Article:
God, Islam, Rasuls, Prophets, Angels, Muslims, Mankind

Muslim forum condemns beheading in Paris

Intellectuals and activists from the Muslim community condemned the beheading of a French schoolteacher, at a webinar organised by Indian Muslims for Secular Democracy (IMSD) on Sunday.

The webinar began by observing a two-minute silence to pay homage to history teacher Samuel Paty who was murdered by a Chechen extremist on October 16 for showing cartoons of Prophet Mohammed to pupils in a class discussion on free speech in a school near Paris.

IMSD convener Javed Anand said, “We are here to condemn in unequivocal terms, no ifs and buts, not only the man responsible for this barbaric act but all those who had any role in the instigation of the crime as also all those who seek to justify it. We are here not just to condemn the slaying of Mr. Paty, but also to demand the abolishing of apostasy and banishing of blasphemy anywhere and everywhere across the world.”

Mumbai-based Islamic scholar Dr. Zeenat Shaukat Ali said killing people for blasphemy or apostasy is not permissible in Islam. “The Quran never mentioned such punishments. The Quran has stood for peace and justice in a non-violent way. It will be very fruitful if scholars and Ulema scrutinised and sifted through the Hadith literature, which has been pending over the years. The confirmation of a Hadith has to be in consonance with the verses of the Quraan,” she said. “Respectfully, the Paris beheading is a wake-up call to the Ulema and leaders of the Muslim world,” Dr. Zeenat added.

Delhi-based columnist Arshad Alam argued that the prime objective of such acts of terror is to silence any critique of Islam. “Charlie Hebdo cartoons must be seen within a European tradition which has for long satirised religious traditions, particularly Christianity. Since Islam is also now a European religion, the same yardstick must be applied to this religion also. Those who want to retain blasphemy laws on the statute are basically the same forces which are opposed to the liberal secular tradition and therefore should be rightly understood as indulging in rightwing politics,” he said.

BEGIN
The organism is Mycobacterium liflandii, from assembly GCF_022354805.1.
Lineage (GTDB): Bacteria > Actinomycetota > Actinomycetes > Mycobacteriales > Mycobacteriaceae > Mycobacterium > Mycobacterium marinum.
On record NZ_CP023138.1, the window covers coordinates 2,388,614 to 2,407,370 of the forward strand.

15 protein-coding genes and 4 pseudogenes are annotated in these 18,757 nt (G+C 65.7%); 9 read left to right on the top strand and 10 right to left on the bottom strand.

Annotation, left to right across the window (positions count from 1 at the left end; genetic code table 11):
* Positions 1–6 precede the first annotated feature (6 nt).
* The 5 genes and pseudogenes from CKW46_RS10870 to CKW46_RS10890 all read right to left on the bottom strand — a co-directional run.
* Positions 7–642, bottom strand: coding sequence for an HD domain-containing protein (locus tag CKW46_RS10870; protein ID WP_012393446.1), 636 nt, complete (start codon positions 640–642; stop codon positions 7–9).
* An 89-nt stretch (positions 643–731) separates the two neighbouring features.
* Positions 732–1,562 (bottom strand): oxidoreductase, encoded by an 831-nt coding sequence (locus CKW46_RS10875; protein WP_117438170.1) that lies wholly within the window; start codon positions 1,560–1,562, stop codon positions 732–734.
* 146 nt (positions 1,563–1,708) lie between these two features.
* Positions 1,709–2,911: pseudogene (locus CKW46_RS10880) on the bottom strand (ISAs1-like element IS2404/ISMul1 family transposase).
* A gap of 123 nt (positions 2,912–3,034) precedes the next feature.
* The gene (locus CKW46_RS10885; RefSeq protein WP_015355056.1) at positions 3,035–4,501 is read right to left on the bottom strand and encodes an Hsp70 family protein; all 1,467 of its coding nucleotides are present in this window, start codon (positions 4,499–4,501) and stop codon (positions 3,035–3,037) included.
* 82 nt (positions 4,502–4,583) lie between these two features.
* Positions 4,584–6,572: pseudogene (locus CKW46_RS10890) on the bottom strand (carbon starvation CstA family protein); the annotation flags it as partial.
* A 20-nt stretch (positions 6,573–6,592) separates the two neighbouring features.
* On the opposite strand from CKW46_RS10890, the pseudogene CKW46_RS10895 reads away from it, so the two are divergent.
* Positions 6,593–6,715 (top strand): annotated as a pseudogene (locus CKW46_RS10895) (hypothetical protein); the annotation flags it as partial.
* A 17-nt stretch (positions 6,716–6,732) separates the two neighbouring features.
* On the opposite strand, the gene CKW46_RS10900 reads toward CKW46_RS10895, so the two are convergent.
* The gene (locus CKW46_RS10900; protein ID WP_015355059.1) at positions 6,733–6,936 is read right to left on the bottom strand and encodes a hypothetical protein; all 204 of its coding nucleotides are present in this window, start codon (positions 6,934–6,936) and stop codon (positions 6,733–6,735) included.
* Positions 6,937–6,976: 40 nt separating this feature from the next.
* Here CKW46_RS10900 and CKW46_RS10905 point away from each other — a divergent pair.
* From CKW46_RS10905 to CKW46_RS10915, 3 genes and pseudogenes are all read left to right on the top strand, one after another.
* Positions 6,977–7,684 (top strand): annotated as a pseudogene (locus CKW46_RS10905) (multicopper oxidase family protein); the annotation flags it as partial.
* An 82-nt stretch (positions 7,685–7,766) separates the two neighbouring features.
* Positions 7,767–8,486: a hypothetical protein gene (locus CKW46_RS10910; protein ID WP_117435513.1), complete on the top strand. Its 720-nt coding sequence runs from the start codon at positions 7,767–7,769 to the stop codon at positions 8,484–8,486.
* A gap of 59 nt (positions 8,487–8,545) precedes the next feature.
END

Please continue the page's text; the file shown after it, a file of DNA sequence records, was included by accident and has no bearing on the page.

Mr. Alam argued that it is incumbent on Muslims to raise their voice against the laws of blasphemy and apostasy as worldwide they are the worst victims of such laws. Moreover, these laws serve to control and intimidate the minds of Muslims and till the time they are not abrogated, Muslims and others will not have the freedom to discuss, debate and critique, something which is cardinal in order to develop a free and open society.

A.J. Jawad, Chennai-based advocate and mediator, spoke about the similarities between blasphemy and sedition as weapons of power and control used by theocracies and autocracies to suppress dissent and to whip up mob frenzy. He said religion and nationalism are excuses used to charge up emotions. Anti-blasphemy and anti-sedition laws are used to attack detractors and dissenters by theocratic and autocratic rulers.

Feroze Mithiborwala, Mumbai-based activist and writer, said the basic argument against cartoons of Prophet Mohammad is that they “mock” and “offend religious sensibilities” and should be banned. Such cartoons, which undoubtedly hurt the feelings of ordinary Muslims, actually required a non-violent response; this would have been far more effective, he said. “On the one hand, we have a murder committed by a religious fanatic in the name of blasphemy. On the other hand, there is a secular French tradition of absolute freedom of expression, which includes the right to offend all religions,” Mr. Mithiborwala said.

Source; https://www.thehindu.com

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